Bach Perspectives, Volume 3

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Michael Marissen
U of Nebraska Press, 1998 - Music - 160 pages
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This volume examines a fascinating dimension of J. S. Bach?s music: the crucial influence it has exerted upon the musical works of many other composers. In a series of articles by distinguished musicologists, compositions by Mozart, Beethoven, Brahms, Hindemith, and others are considered in light of the ways in which they bear Bach?s unmistakable imprint.

Ludwig Finscher opens with a survey of Bach?s influence through several centuries, examining his sway over composers from Mozart and Beethoven to Schumann, Wagner, and Reger. Thomas Christensen shows that various of Bach?s early disciples claimed authority from their master for opposing assessments of music and musical theory. Robert L. Marshall argues that Mozart?s intense involvement with Bach?s music probably occurred much earlier in his career than has generally been thought. William Kinderman demonstrates that Beethoven?s assimilation of Bach also occurred very early in his career and that all aspects of Beethoven?s mature style are heavily indebted to Bach. Walter Frisch reveals how Brahms?s absorption in Bach?s work involves a fruitful relation to cultural tradition. Steven Hinton traces Hindemith?s evolving?yet essentially consistent?understanding of Bach?s music.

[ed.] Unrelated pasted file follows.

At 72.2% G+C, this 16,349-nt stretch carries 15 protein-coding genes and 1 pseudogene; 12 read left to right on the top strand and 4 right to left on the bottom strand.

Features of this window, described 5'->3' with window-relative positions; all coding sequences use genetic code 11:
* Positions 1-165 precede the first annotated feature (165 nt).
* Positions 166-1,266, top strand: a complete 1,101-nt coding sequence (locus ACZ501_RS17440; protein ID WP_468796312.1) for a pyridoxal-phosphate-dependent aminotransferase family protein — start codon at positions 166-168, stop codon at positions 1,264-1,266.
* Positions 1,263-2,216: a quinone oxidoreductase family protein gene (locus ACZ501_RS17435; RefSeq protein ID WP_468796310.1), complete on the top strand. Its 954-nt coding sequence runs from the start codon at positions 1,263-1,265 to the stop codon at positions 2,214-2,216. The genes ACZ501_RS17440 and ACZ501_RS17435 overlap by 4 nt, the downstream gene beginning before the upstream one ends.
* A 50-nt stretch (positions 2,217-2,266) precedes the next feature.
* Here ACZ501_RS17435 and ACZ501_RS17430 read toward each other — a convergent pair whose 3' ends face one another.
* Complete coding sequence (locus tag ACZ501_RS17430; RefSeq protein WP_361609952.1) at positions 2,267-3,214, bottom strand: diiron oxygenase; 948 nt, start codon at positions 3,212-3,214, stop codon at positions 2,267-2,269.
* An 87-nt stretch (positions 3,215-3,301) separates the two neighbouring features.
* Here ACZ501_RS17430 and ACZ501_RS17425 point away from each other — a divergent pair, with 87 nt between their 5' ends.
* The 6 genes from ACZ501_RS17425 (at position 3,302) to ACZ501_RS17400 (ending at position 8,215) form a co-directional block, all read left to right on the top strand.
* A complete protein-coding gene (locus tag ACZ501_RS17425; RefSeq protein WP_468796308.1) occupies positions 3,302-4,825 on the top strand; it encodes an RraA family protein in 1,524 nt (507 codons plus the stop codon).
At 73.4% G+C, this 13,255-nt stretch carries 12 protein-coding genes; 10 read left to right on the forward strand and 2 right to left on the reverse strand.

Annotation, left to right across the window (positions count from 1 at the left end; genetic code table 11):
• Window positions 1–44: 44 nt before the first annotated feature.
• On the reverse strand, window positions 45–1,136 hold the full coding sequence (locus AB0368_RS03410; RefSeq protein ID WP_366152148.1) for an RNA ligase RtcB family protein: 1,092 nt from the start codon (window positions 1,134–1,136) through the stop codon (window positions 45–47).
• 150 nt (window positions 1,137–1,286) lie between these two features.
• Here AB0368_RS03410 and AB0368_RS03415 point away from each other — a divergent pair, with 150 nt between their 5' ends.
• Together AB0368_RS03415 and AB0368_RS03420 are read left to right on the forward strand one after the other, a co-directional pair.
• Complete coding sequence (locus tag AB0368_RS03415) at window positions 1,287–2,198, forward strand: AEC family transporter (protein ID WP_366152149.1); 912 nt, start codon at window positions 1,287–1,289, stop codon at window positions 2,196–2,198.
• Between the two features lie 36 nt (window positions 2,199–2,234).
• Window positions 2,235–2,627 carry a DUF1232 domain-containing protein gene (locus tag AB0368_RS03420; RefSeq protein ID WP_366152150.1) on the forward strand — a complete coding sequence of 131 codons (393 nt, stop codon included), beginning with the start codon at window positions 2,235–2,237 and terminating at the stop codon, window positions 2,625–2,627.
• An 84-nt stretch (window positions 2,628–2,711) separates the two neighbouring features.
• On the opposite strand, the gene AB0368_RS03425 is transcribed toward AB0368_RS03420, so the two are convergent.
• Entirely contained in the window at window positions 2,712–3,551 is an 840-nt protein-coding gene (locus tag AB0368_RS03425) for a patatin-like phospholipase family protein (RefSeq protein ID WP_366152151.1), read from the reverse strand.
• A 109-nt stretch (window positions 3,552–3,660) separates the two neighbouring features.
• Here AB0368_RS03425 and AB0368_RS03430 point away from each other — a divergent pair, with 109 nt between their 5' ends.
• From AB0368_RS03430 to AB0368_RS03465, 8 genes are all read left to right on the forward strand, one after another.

A work that subtly yet decisively traces Bach?s presence in the ongoing history of composition, this volume is an important contribution to our understanding of Bach and of his many eminent successors.

 

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Contents

Section 1
30
Section 2
37
Section 3
61
Section 4
69
Section 5
76
Section 6
77
Section 7
81
Section 8
86
Section 10
100
Section 11
107
Section 12
115
Section 13
118
Section 14
122
Section 15
133
Section 16
136
Section 17
143

Section 9
91

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About the author (1998)

Michael Marissen is a professor of music at Swarthmore College and vice president of the American Bach Society. He is also the author of The Social and Religious Designs of J. S. Bach?s Brandenburg Concertos.

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